This is a shortened preview version of this article. To read the rest of the story, see this week’s Galway City Tribune. You can buy a digital edition HERE.

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CITY TRIBUNE

Property Tax hike voted down in Galway City

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From this week’s Galway City Tribune – A proposal to boost Galway City Council coffers by half a million euro every year by increasing Local Property Tax (LPT) did not receive the support of city councillors.

Councillor Peter Keane (FF) failed to get a seconder at this week’s local authority meeting for his motion to increase the LPT payable on Galway City houses by 5%.

Cllr Keane said that the increase would net the Council €500,000 every year, which could be spent evenly on services across all three electoral wards.

It would be used to fund services and projects city councillors are always looking for, including a proposal by his colleague Cllr Imelda Byrne for the local authority to hire additional staff for city parks.

The cost to the taxpayer – or property owner – would be minimal, he insisted.

“It would mean that 90% of households would pay 37 cent extra per week,” he said.

Not one of the 17 other elected members, including four party colleagues, would second his motion and so it fell.

Another motion recommending no change in the current rate of LPT in 2022 was passed by a majority.
This is a shortened preview version of this article. To read the rest of the story, see this week’s Galway City Tribune. You can buy a digital edition HERE.

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CITY TRIBUNE

Galway City Council needs 40 more workers to help deliver on projects

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From this week’s Galway City Tribune –  Forty more workers are needed at City Hall ‘right away’, the Chief Executive of Galway City Council has said.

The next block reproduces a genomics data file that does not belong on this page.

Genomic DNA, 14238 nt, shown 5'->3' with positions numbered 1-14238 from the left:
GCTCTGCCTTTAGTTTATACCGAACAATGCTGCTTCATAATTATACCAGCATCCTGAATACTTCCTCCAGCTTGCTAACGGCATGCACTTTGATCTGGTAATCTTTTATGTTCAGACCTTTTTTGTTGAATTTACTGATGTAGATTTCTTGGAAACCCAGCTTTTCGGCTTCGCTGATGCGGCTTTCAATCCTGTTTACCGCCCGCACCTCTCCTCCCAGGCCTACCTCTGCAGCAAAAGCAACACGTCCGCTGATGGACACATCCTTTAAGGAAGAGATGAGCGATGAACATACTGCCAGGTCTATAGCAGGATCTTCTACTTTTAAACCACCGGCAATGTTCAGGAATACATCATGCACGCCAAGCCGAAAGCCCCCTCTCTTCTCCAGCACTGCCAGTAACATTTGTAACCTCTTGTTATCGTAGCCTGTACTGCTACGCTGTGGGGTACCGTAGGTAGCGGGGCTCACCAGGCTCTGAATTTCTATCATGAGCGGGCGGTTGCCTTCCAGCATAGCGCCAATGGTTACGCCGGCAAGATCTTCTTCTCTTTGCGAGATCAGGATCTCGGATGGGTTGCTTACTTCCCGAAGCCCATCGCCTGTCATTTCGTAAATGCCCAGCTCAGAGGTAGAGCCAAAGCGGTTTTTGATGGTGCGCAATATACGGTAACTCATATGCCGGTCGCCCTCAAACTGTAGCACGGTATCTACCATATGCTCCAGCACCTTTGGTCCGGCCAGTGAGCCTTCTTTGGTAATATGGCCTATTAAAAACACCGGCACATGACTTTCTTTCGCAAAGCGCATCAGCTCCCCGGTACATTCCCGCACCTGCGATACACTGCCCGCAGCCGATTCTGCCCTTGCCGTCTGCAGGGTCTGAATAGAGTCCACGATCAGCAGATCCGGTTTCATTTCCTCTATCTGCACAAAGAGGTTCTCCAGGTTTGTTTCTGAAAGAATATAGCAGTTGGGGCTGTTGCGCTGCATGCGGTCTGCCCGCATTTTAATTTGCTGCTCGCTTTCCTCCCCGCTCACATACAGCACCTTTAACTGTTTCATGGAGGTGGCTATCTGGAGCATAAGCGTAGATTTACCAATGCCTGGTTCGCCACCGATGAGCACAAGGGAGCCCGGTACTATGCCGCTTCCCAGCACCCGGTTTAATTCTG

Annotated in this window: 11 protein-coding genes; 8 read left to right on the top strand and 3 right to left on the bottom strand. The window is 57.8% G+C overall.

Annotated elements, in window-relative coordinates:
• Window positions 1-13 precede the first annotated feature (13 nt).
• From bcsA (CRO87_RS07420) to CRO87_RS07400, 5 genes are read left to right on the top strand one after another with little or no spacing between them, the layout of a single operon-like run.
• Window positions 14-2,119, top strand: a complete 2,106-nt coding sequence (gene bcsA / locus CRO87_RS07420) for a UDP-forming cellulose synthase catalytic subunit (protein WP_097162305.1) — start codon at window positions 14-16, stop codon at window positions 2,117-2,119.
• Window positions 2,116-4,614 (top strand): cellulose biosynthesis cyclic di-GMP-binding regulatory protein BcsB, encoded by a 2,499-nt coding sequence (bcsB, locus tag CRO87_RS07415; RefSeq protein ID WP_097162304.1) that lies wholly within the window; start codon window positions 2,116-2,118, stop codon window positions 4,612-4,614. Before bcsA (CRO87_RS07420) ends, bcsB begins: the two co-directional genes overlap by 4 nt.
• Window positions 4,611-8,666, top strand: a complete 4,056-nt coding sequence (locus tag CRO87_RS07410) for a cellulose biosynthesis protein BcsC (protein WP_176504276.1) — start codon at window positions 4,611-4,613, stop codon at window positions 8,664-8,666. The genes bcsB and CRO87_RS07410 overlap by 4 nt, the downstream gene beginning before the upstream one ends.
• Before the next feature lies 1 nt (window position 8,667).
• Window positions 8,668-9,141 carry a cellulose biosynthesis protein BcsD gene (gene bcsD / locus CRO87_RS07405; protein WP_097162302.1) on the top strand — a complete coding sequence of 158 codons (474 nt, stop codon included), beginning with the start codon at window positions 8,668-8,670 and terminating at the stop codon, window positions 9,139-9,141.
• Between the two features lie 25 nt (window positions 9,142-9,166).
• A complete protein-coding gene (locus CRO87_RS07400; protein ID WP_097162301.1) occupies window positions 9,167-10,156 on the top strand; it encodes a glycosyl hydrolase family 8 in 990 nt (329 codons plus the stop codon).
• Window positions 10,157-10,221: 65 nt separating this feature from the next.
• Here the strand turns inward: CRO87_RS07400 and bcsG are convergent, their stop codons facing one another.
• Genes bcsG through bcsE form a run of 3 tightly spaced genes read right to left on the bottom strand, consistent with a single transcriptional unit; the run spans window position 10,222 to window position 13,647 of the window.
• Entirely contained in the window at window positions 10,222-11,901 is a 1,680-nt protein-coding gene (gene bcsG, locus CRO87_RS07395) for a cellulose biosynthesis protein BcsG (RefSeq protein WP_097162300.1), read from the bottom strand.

Brendan McGrath has warned city councillors that the local authority is understaffed and it needs to hire more staff immediately to deliver its plans and projects.

The total cost of the extra 40 workers, including salary, would be between €1.75 million and €1.95 million.

Mr McGrath said that the City Council had a workforce now that was below what it had in 2007, but the city’s population has grown and so too had the services the Council provides.

The population of Galway City grew by almost 11% in the 10 years to 2016, he said, and total staff numbers in the Council fell by 13.6% during that period.

Though more staff were hired in recent years, Mr McGrath said that the Council was at 2007 and 2008 staffing levels, even though the Census will record further increases in population since 2016.

Mr McGrath said that the City Council now provides 1,000 services across a range of departments, far more than during the 2000s.

He said that currently, 524 staff are employed at the City Council. This equated to 493 Whole Time Equivalents when part-time workers such as school wardens and Town Hall workers are included.

Mr McGrath said that 12% of all staff are in acting up positions, with many more in short-term or fixed-term contracts. There was a highly competitive jobs market and the Council was finding recruitment and retention of specialist staff difficult.
This is a shortened preview version of this article. To read the rest of the story, see this week’s Galway City Tribune. You can buy a digital edition HERE.